The most recent edition of Pastoral Music (August-September 2007) is a fascinating read for those who are accustomed to the usual fare given in this publication. Nearly the entire edition is concerned with musical reform, however the concept of musical reform is never mentioned…not even once! Instead, there seems to be a movement here to make it seem as though all of these innovative ideas are coming from the minds at NPM.
Michael McMahon, President of NPM, pens a curious look at the Directory for Music suggested by the Bishops in November of 2006 in “Establishing Criteria for Liturgical Songs”. From the outset, he misses the point entirely…. Liturgiam Authenticam doesn’t call for establishing criteria for liturgical songs… it calls for establishing a fixed repertoire of liturgical texts to be used for singing. There is a huge difference, which apparently the Bishops missed as well. Giving him his due, however, he does point out that the Bishop’s document has been submitted for recognitio as required, but that “as of July 1st, the U.S Bishops were still waiting to hear back from Rome.” I think this silence from Rome speaks volumes.
I would suggest that they have heard back from Rome already, in both Sacramentum Caritatis (Finally, while respecting various styles and different and highly praiseworthy traditions, I desire, in accordance with the request advanced by the Synod Fathers, that Gregorian chant be suitably esteemed and employed (130) as the chant proper to the Roman liturgy –no.131) and in the letter to Bishops accompanying Summorum Pontificam (The most sure guarantee that the Missal of Paul VI can unite parish communities and be loved by them consists in its being celebrated with great reverence in harmony with the liturgical directives. This will bring out the spiritual richness and the theological depth of this Missal.) Both of these documents were issued this year, following the Bishops submission of the Directory, and both set forth a vision of what the music in the liturgy should be (in the case of summorum pontificam, the vision is to enact what was intended in Musicam Sacram). But I’m pretty sure that the author is well aware that while these two documents were not intended as responses to the Bishop’s efforts, they answer the question nonetheless.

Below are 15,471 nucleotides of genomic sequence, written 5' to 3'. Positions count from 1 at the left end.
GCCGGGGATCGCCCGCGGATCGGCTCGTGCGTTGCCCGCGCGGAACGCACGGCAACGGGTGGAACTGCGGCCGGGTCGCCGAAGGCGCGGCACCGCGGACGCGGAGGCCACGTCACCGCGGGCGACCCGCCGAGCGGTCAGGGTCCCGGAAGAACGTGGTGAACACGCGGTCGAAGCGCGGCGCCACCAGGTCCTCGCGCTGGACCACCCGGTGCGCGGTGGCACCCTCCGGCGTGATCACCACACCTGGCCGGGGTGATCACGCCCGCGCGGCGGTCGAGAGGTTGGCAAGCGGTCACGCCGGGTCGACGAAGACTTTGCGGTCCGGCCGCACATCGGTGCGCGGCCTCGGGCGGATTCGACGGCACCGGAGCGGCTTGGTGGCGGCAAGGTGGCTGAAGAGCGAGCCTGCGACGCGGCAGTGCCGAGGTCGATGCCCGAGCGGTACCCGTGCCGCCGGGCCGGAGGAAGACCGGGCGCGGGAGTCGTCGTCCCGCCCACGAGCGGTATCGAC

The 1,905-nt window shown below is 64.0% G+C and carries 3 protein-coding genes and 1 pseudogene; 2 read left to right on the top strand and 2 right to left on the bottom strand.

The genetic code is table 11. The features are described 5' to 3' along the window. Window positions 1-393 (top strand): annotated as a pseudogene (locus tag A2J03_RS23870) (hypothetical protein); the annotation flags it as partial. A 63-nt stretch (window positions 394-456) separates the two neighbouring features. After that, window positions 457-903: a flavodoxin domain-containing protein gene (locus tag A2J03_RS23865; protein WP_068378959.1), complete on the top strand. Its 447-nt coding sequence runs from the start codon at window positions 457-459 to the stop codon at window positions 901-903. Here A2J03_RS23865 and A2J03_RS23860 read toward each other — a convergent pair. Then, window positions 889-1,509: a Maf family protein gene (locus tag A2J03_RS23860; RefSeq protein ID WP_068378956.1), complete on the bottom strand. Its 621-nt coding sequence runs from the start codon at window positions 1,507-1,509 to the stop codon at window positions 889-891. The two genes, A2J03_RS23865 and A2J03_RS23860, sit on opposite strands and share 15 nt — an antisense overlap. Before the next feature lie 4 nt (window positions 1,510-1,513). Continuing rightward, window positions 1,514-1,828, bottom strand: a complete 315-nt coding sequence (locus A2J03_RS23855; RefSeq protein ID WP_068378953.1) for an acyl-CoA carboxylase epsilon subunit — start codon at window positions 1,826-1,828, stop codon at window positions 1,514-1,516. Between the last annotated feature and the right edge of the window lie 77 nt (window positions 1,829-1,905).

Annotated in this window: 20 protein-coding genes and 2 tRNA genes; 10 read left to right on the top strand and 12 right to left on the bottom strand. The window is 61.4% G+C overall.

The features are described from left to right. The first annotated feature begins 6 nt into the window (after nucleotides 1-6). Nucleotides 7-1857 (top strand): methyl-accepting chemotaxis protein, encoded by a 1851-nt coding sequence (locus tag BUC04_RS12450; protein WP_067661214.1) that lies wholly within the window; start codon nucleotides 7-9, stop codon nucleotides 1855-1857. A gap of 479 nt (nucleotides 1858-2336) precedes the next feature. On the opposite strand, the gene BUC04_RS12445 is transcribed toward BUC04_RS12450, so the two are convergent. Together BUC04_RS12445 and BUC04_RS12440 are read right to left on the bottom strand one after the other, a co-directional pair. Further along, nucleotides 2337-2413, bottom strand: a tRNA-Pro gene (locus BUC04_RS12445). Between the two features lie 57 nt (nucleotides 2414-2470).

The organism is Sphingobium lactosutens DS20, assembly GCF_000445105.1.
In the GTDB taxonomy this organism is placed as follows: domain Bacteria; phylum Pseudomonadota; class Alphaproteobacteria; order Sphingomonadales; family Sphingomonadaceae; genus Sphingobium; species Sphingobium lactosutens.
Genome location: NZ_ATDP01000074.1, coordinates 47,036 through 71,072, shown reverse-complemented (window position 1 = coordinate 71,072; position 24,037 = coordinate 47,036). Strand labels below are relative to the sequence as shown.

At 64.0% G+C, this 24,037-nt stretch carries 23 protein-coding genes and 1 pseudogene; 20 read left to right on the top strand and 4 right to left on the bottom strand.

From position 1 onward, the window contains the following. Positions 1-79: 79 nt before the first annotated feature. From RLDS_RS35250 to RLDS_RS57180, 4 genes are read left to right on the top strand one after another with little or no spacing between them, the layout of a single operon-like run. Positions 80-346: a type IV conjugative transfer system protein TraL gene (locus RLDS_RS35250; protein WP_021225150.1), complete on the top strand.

After examining all of the criteria set out in the Directory, and suggesting strategies for directors to build a parish repertoire using these criteria, McMahon’s article ends with a cautious note to the reader: “If and when the Vatican issues the recognitio of the Directory for Music and Liturgy, be sure to check the NPM website for information and resources.” There seems to be some doubt, as there should be, that the Directory will even be approved since it doesn’t really fulfill the requirements of Liturgiam Authenticam, so it may be a little premature for them to be suggesting ways for parish directors to implement the suggestions in the Directory. And besides, all of this seems insincere since the NPM would never support the propositions in the Bishop’s Directory if the status quo were an alternative, although they are surely hoping that it will receive recognitio knowing that the alternative would be a repertoire of texts dictated by Rome. After Summorum Pontificam there are few people who are willing to say with any conviction that “He would never do that!”.